The creation of Kosovos own 5,000-strong army is a threat to peace and security in a turbulent region and may lead to a new escalation, Russias UN envoy has warned, calling the EUs lackluster response irresponsible.
Speaking at the UN Security Council emergency meeting on Kosovo, Russias ambassador to the UN Vassily Nebenzia said that the EU could have and should have done more to stop the breakaway region from creating its own army to replace its lightly armed emergency response force.
“The EU reaction to the decision by Pristina cannot be described as other than toothless. This irresponsible policy has crossed the line,” Nebenzia said, after the UNSC meeting on Monday.
The diplomat said the lack of decisive action on the part of the 28-member bloc was a “great disappointment,” adding that the EU seems to “have turned a blind eye on the illegal creation of Kosovos army.”
The law, approved by Kosovo lawmakers on Friday, paves the way for doubling the size of the current Kosovo Security Force and for turning it into a de facto army, with 5,000 soldiers and 3,000 reservists.
The move did not go down well even with Kosovos usual backers, with both NATO and the EU voicing their indignation. NATOs General Secretary Jens Stoltenberg called the decision “ill-timed” and lamented that Kosovos authorities had ignored “the concerns expressed by NATO.”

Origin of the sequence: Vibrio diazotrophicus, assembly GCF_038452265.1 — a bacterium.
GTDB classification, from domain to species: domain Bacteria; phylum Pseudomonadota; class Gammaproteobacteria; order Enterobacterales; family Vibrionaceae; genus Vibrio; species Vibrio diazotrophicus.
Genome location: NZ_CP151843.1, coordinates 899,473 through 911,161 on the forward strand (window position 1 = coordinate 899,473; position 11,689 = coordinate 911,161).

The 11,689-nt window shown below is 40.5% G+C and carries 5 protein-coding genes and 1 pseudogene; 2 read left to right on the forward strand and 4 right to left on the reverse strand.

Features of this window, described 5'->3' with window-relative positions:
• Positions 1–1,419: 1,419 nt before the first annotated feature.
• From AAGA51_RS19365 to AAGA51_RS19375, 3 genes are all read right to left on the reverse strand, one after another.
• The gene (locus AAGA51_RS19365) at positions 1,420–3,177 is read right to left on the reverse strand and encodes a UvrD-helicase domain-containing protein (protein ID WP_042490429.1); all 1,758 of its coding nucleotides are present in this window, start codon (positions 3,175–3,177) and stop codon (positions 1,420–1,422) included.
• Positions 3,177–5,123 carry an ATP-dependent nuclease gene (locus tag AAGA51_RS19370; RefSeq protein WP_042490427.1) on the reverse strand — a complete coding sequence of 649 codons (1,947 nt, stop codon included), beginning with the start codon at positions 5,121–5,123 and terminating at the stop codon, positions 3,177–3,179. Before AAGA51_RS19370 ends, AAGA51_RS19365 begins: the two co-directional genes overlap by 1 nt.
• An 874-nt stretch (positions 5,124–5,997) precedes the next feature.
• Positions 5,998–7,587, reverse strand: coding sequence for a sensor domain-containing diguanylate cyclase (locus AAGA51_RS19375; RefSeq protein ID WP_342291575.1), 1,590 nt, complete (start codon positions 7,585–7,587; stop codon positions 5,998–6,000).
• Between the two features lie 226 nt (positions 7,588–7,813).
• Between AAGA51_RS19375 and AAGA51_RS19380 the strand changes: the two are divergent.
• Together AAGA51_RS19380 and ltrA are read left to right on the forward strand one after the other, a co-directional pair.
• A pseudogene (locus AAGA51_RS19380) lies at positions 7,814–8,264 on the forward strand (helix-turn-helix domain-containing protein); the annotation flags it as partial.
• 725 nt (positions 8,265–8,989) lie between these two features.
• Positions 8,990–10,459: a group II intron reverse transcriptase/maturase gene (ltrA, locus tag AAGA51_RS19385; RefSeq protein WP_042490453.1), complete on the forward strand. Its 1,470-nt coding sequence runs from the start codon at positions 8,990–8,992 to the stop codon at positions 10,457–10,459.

The EUs top diplomat, Federica Mogherini, has echoed those concerns, saying in a statement that the mandate of Kosovos forces “should only be changed through an inclusive and gradual process” in accordance with the states constitution.
The only nation to openly applaud the controversial move was the US, with its ambassador to Kosovo, Phillip Kosnett, saying that Washington “reaffirms its support” for the upgrade as it is “only natural for Kosovo as a sovereign, independent country” to have a full-fledged army.
The Kosovo MPs decision has drawn anger in the Serbian capital Belgrade and provoked a strong response from Moscow, which called on the UN mission in Kosovo to demilitarize the area in accordance with UNSC resolution 1244, and to disband any armed units.
Nebenzia pointed out that the UN resolution does not allow any Kosovo Albanian military units to be present in the regions territory. He accused Western countries, including members of the NATO-led international peacekeeping force (KFOR), of “condoning and supporting” the violation by Pristina of the resolution.
It is feared that the army, though a relatively small force, might inflame tensions in the region and impede attempts at reconciliation between Pristina and Belgrade. Serbia has warned that it might consider an armed intervention if the army becomes a threat to the 120,000-strong Serb minority in Kosovo.
“The advance of Kosovos army presents a threat to the peace and security in the region, which may lead to the recurrence of the armed conflict,” Nebenzia stated.
In addition to creating its own army, Kosovo in November hit Serbia with a 100 percent import tariff on goods, defying calls by the US and the EU to roll the measure back.
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